by Tom Billups, C.S.C.S.
Previously we examined the role of the first supporting player in establishing and maintaining continuity. We called this role Link. In those earlier examples, the ball carrier was stopped or held up, and still on their feet while being linked. Let’s further our understanding of the role of Link as the ball carrier goes to ground.
In this scenario the ball carrier has determined that contact is inevitable and put an evasive step or, as we call it, a “wiggle” into their run just prior to engaging the defender. As the ball carrier executes this, the first supporting player changes their line of support so they are able to either link the ball carrier or drive the tackler away after the tackle. But before we go any further with the role of Link, a quick review of the ball carrier’s responsibilities.
Players that are the best at carrying the ball into contact execute three skills well. The first skill requires the ball carrier’s legs to “come alive” once in contact. During this moment, the ball carrier lowers their center of gravity by bending at the knees as they drive forward while going to ground. The second skill is obtaining a good body position once on the ground. The two most common body positions being traditional body position or a long body position. The third consecutive skill needed as a ball carrier is once on the ground, to then purposely place the ball. All three of these contact skills will, along with good linking play, produce continuity. Now, let’s circle back and talk in detail about Link’s techniques as the ball carrier is now on the ground.
As the ball carrier finishes their run, and then subsequently wilfully places the ball, Link looks to enter over the heart of the ball, with their knees flexed and off the ground with their back flat and positioned either perpendicular or parallel to the ball carrier’s body. We refer to this technique as putting in a “roof”.
When Link has put in a roof on the ball carrier, Link must be completely self supported and ready for an immediate contest for the possession by the defense. The role of Link is even more under the microscope now as teams are allocating additional resources to counter ruck when defending.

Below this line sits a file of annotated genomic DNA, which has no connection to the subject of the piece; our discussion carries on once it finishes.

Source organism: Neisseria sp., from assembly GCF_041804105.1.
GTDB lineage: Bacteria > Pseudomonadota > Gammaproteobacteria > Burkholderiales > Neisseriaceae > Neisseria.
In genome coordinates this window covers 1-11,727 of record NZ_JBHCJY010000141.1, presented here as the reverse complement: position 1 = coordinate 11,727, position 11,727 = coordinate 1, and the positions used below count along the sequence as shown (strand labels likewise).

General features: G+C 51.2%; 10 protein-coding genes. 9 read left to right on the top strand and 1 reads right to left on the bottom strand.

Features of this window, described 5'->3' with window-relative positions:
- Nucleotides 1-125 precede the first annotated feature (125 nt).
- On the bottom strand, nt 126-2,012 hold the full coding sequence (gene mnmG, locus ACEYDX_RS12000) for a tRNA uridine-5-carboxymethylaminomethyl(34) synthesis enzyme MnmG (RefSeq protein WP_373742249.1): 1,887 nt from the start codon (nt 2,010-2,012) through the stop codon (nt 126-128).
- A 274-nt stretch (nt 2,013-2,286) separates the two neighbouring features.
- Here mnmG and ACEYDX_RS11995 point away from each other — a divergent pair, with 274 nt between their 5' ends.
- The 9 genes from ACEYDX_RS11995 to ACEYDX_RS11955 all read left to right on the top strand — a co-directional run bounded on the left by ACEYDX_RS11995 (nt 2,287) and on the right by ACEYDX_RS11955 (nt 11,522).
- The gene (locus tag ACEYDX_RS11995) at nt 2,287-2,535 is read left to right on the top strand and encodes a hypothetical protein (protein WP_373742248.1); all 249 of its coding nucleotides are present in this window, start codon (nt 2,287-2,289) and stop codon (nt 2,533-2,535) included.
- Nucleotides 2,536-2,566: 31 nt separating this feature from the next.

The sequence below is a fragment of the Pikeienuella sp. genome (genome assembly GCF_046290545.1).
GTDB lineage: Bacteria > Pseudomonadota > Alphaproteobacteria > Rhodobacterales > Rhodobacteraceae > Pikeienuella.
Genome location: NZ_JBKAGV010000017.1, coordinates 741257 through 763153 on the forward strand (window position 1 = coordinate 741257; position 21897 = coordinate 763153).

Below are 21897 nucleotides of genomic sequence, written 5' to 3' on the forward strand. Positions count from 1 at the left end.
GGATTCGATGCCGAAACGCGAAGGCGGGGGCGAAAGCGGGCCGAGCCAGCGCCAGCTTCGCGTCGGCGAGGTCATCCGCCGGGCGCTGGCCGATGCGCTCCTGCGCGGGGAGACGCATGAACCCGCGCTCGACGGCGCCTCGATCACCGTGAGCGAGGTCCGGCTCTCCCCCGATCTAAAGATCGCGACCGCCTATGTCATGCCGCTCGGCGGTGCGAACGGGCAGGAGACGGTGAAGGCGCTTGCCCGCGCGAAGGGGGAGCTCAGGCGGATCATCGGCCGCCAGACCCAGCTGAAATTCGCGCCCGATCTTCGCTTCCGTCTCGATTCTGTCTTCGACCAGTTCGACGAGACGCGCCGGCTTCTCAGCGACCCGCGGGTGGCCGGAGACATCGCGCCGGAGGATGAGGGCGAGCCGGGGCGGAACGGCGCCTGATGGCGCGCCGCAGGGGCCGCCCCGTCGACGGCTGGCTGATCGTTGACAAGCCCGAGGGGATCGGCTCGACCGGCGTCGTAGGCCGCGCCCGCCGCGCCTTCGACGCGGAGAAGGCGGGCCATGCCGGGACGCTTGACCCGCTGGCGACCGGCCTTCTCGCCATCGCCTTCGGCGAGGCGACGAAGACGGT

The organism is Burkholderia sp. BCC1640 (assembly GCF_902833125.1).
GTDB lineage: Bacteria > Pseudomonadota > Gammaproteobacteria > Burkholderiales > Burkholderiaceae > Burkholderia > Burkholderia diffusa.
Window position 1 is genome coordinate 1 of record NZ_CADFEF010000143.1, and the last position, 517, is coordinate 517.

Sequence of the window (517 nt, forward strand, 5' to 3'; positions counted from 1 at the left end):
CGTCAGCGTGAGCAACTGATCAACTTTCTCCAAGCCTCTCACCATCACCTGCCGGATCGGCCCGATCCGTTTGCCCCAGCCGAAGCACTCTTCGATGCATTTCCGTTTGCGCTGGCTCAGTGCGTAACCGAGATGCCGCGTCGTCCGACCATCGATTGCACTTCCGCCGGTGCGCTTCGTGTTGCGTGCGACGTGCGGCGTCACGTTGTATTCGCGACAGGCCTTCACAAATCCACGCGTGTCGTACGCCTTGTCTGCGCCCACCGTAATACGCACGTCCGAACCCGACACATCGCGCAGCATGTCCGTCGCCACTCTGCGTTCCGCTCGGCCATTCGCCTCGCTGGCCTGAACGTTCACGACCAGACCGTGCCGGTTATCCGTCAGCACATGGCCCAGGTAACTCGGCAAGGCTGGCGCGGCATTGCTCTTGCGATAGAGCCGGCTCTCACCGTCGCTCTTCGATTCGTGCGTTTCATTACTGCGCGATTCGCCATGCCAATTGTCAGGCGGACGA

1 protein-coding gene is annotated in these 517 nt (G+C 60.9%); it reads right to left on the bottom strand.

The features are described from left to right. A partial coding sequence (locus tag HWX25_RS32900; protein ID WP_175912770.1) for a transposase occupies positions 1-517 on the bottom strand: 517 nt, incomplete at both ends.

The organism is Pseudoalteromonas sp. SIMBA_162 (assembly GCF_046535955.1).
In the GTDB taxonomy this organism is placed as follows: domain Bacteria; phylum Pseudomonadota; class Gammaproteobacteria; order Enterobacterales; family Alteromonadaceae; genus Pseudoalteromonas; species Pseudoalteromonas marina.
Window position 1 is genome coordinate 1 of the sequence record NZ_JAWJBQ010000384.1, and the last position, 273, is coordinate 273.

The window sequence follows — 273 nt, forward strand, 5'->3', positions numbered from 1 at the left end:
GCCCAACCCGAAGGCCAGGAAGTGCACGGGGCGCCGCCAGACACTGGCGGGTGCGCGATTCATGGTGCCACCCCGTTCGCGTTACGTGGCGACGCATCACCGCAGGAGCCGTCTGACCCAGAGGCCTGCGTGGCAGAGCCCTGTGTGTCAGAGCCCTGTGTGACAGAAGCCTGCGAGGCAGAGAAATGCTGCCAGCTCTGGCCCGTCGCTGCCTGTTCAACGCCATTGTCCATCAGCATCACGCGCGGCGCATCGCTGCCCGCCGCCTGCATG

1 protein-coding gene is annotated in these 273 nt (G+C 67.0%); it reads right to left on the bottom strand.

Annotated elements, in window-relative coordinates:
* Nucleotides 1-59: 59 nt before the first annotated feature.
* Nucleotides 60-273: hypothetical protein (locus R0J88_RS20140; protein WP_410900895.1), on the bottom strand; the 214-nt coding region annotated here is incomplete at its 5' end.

The role of the second, third and fourth supporting players will be largely driven by the productivity of the ball carrier and Link along with the amount of competition taking place for the ball at the ruck. If the landscape of the ruck sees only the tackler, ball carrier and Link, there will be an opportunity for the subsequent supporters to continue play forward. If, however, there are multiple defenders competing for the possession, our secondary support players will have to work to clear the defenders away from the ruck, entering the fray over the heart of the ball.
During secondary phases of rugby there are multiple roles that are to be filled as the ball is being taken into contact. Each player is required to have skills as ball carrier, Link, or a secondary support player. Each has it’s own set of techniques that are used to assist us in maintaining continuity of possession.
Tom Billups began his rugby career in 1984 and has spent time as a player in New Zealand (Bay of Plenty), the U.S. (The Old Blues), England (London Harlequins), and Wales (Pontypridd) for domestic teams as well as representing the U.S.A. at international tournaments with the Eagles. After hanging up his boots, Billups got into coaching leading the Eagles and now with University of California – Berkeley. Read the entire bio of Tom Billups as well as Billups first column My Rugby Path and then check out what Billups is saying about the game of rugby in The Billups Column on Rugby Rugby.
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